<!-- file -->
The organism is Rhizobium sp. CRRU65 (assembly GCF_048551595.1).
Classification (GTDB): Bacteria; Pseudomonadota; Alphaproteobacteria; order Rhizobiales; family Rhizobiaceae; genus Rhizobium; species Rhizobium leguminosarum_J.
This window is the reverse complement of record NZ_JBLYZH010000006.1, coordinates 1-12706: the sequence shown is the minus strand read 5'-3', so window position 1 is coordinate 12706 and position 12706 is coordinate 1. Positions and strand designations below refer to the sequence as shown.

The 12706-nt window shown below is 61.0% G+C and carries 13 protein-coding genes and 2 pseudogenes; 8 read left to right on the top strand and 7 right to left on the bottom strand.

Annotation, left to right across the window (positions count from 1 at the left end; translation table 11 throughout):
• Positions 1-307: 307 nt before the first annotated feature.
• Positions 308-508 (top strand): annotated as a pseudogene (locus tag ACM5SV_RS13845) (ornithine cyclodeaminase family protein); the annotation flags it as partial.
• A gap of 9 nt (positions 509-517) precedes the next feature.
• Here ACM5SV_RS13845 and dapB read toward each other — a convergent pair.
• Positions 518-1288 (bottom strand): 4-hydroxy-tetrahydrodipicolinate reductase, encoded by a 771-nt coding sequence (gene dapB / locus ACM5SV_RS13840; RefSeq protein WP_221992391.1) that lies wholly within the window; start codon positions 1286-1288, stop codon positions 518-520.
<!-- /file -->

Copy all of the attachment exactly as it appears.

The organism is Rhizobium sp. CRRU65 (assembly GCF_048551595.1).
Classification (GTDB): Bacteria; Pseudomonadota; Alphaproteobacteria; order Rhizobiales; family Rhizobiaceae; genus Rhizobium; species Rhizobium leguminosarum_J.
This window is the reverse complement of record NZ_JBLYZH010000006.1, coordinates 1-12706: the sequence shown is the minus strand read 5'-3', so window position 1 is coordinate 12706 and position 12706 is coordinate 1. Positions and strand designations below refer to the sequence as shown.

The 12706-nt window shown below is 61.0% G+C and carries 13 protein-coding genes and 2 pseudogenes; 8 read left to right on the top strand and 7 right to left on the bottom strand.

Annotation, left to right across the window (positions count from 1 at the left end; translation table 11 throughout):
• Positions 1-307: 307 nt before the first annotated feature.
• Positions 308-508 (top strand): annotated as a pseudogene (locus tag ACM5SV_RS13845) (ornithine cyclodeaminase family protein); the annotation flags it as partial.
• A gap of 9 nt (positions 509-517) precedes the next feature.
• Here ACM5SV_RS13845 and dapB read toward each other — a convergent pair.
• Positions 518-1288 (bottom strand): 4-hydroxy-tetrahydrodipicolinate reductase, encoded by a 771-nt coding sequence (gene dapB / locus ACM5SV_RS13840; RefSeq protein WP_221992391.1) that lies wholly within the window; start codon positions 1286-1288, stop codon positions 518-520.